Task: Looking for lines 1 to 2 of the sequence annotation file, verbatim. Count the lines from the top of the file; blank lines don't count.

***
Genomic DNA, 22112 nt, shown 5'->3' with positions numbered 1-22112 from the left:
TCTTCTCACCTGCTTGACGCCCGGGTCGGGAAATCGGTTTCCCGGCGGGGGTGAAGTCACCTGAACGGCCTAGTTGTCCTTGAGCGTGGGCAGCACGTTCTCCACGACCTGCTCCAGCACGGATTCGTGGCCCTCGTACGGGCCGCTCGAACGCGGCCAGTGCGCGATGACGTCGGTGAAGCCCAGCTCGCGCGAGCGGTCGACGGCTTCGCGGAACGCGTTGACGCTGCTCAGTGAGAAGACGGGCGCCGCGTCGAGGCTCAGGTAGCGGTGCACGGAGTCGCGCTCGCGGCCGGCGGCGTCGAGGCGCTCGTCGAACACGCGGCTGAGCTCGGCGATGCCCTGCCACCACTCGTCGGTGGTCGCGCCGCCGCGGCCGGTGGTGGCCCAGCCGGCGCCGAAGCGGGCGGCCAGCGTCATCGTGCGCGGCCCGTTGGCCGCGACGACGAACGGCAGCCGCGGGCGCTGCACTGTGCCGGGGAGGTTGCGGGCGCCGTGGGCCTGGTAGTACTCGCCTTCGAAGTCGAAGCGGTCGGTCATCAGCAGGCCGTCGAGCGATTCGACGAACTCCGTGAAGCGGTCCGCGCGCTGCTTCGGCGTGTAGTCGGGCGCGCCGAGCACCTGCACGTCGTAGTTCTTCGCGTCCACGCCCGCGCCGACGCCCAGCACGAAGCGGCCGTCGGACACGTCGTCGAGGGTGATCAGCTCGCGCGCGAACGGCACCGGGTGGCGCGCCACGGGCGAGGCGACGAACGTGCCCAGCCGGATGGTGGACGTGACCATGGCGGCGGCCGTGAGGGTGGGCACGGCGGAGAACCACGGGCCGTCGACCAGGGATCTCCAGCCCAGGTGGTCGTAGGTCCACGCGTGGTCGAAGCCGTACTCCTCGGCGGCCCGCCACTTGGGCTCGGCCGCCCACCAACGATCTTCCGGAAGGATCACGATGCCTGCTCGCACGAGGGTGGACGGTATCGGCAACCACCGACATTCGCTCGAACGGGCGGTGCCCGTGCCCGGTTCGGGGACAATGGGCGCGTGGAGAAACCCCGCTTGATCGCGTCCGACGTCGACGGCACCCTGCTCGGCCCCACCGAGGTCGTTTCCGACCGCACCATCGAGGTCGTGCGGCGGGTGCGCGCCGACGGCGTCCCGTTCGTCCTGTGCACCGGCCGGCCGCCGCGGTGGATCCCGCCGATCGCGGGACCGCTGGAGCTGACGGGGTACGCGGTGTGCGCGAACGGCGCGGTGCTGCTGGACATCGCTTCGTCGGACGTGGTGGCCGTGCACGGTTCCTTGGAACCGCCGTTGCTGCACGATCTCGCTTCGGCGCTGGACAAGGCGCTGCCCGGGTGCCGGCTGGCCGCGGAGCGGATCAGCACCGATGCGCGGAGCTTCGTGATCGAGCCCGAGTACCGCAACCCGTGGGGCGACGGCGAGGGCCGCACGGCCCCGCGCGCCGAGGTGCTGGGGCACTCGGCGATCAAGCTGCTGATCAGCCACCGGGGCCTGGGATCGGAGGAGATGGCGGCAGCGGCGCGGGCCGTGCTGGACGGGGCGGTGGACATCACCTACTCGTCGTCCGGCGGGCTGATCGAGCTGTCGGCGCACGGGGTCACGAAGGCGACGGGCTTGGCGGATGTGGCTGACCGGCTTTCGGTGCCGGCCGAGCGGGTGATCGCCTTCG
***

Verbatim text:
Genomic DNA, 22112 nt, shown 5'->3' with positions numbered 1-22112 from the left:
TCTTCTCACCTGCTTGACGCCCGGGTCGGGAAATCGGTTTCCCGGCGGGGGTGAAGTCACCTGAACGGCCTAGTTGTCCTTGAGCGTGGGCAGCACGTTCTCCACGACCTGCTCCAGCACGGATTCGTGGCCCTCGTACGGGCCGCTCGAACGCGGCCAGTGCGCGATGACGTCGGTGAAGCCCAGCTCGCGCGAGCGGTCGACGGCTTCGCGGAACGCGTTGACGCTGCTCAGTGAGAAGACGGGCGCCGCGTCGAGGCTCAGGTAGCGGTGCACGGAGTCGCGCTCGCGGCCGGCGGCGTCGAGGCGCTCGTCGAACACGCGGCTGAGCTCGGCGATGCCCTGCCACCACTCGTCGGTGGTCGCGCCGCCGCGGCCGGTGGTGGCCCAGCCGGCGCCGAAGCGGGCGGCCAGCGTCATCGTGCGCGGCCCGTTGGCCGCGACGACGAACGGCAGCCGCGGGCGCTGCACTGTGCCGGGGAGGTTGCGGGCGCCGTGGGCCTGGTAGTACTCGCCTTCGAAGTCGAAGCGGTCGGTCATCAGCAGGCCGTCGAGCGATTCGACGAACTCCGTGAAGCGGTCCGCGCGCTGCTTCGGCGTGTAGTCGGGCGCGCCGAGCACCTGCACGTCGTAGTTCTTCGCGTCCACGCCCGCGCCGACGCCCAGCACGAAGCGGCCGTCGGACACGTCGTCGAGGGTGATCAGCTCGCGCGCGAACGGCACCGGGTGGCGCGCCACGGGCGAGGCGACGAACGTGCCCAGCCGGATGGTGGACGTGACCATGGCGGCGGCCGTGAGGGTGGGCACGGCGGAGAACCACGGGCCGTCGACCAGGGATCTCCAGCCCAGGTGGTCGTAGGTCCACGCGTGGTCGAAGCCGTACTCCTCGGCGGCCCGCCACTTGGGCTCGGCCGCCCACCAACGATCTTCCGGAAGGATCACGATGCCTGCTCGCACGAGGGTGGACGGTATCGGCAACCACCGACATTCGCTCGAACGGGCGGTGCCCGTGCCCGGTTCGGGGACAATGGGCGCGTGGAGAAACCCCGCTTGATCGCGTCCGACGTCGACGGCACCCTGCTCGGCCCCACCGAGGTCGTTTCCGACCGCACCATCGAGGTCGTGCGGCGGGTGCGCGCCGACGGCGTCCCGTTCGTCCTGTGCACCGGCCGGCCGCCGCGGTGGATCCCGCCGATCGCGGGACCGCTGGAGCTGACGGGGTACGCGGTGTGCGCGAACGGCGCGGTGCTGCTGGACATCGCTTCGTCGGACGTGGTGGCCGTGCACGGTTCCTTGGAACCGCCGTTGCTGCACGATCTCGCTTCGGCGCTGGACAAGGCGCTGCCCGGGTGCCGGCTGGCCGCGGAGCGGATCAGCACCGATGCGCGGAGCTTCGTGATCGAGCCCGAGTACCGCAACCCGTGGGGCGACGGCGAGGGCCGCACGGCCCCGCGCGCCGAGGTGCTGGGGCACTCGGCGATCAAGCTGCTGATCAGCCACCGGGGCCTGGGATCGGAGGAGATGGCGGCAGCGGCGCGGGCCGTGCTGGACGGGGCGGTGGACATCACCTACTCGTCGTCCGGCGGGCTGATCGAGCTGTCGGCGCACGGGGTCACGAAGGCGACGGGCTTGGCGGATGTGGCTGACCGGCTTTCGGTGCCGGCCGAGCGGGTGATCGCCTTCG